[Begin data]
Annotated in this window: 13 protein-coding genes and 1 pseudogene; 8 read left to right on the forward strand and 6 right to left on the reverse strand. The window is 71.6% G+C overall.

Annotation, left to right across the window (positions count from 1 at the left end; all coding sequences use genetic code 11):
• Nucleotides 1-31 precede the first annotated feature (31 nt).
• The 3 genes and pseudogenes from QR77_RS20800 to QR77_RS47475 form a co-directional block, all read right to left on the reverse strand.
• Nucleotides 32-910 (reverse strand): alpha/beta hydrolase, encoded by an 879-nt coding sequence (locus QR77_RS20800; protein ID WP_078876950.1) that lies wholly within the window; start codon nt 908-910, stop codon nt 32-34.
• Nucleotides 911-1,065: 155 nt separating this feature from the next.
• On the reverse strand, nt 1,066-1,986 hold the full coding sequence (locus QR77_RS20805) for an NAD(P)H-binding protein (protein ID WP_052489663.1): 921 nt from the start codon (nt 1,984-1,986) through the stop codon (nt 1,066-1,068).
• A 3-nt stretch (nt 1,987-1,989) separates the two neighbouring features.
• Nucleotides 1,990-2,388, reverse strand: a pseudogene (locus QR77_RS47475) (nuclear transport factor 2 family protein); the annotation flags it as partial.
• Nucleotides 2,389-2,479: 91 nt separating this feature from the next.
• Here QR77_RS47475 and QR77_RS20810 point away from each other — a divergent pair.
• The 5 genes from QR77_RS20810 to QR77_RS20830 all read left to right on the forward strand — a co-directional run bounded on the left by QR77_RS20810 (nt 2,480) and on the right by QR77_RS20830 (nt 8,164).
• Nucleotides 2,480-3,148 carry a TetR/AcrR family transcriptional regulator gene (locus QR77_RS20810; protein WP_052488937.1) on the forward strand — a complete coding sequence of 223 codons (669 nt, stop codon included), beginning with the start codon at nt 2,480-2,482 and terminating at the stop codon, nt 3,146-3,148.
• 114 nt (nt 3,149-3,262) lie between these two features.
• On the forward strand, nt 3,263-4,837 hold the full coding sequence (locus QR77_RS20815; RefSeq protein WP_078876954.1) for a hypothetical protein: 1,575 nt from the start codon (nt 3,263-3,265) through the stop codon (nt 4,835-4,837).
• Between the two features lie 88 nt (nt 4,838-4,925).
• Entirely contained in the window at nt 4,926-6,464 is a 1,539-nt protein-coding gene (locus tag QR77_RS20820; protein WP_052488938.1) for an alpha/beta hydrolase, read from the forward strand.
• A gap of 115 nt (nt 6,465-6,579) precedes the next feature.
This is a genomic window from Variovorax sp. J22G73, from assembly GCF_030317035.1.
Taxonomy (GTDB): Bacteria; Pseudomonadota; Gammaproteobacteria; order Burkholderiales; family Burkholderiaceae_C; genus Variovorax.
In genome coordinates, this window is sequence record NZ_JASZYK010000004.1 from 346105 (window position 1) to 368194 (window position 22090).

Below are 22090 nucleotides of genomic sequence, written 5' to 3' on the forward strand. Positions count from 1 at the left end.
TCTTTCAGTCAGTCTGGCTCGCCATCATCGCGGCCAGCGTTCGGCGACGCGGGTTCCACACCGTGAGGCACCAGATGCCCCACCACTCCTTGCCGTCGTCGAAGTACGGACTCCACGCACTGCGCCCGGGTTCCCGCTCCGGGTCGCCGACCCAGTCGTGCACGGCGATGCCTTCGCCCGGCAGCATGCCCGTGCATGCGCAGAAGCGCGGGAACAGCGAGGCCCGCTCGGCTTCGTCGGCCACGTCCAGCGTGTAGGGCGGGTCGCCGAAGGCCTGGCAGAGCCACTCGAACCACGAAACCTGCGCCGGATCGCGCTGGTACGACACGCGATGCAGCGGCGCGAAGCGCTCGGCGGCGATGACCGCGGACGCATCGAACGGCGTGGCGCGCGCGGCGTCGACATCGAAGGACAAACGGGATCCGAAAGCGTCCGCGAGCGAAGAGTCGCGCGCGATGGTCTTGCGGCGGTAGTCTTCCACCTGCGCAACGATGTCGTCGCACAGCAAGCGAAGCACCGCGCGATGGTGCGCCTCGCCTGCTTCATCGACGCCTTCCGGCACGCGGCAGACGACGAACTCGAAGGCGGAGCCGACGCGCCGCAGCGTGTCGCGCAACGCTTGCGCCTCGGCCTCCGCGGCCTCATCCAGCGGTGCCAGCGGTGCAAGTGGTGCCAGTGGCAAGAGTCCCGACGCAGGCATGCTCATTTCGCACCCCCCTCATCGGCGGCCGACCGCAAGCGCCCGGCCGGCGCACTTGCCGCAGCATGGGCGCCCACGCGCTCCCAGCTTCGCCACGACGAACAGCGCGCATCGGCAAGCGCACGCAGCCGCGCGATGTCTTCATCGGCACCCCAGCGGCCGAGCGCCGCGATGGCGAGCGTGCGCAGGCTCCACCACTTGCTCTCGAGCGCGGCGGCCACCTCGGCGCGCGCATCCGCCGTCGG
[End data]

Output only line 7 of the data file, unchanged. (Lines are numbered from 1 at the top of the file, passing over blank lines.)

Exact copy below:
• On the reverse strand, nt 1,066-1,986 hold the full coding sequence (locus QR77_RS20805) for an NAD(P)H-binding protein (protein ID WP_052489663.1): 921 nt from the start codon (nt 1,984-1,986) through the stop codon (nt 1,066-1,068).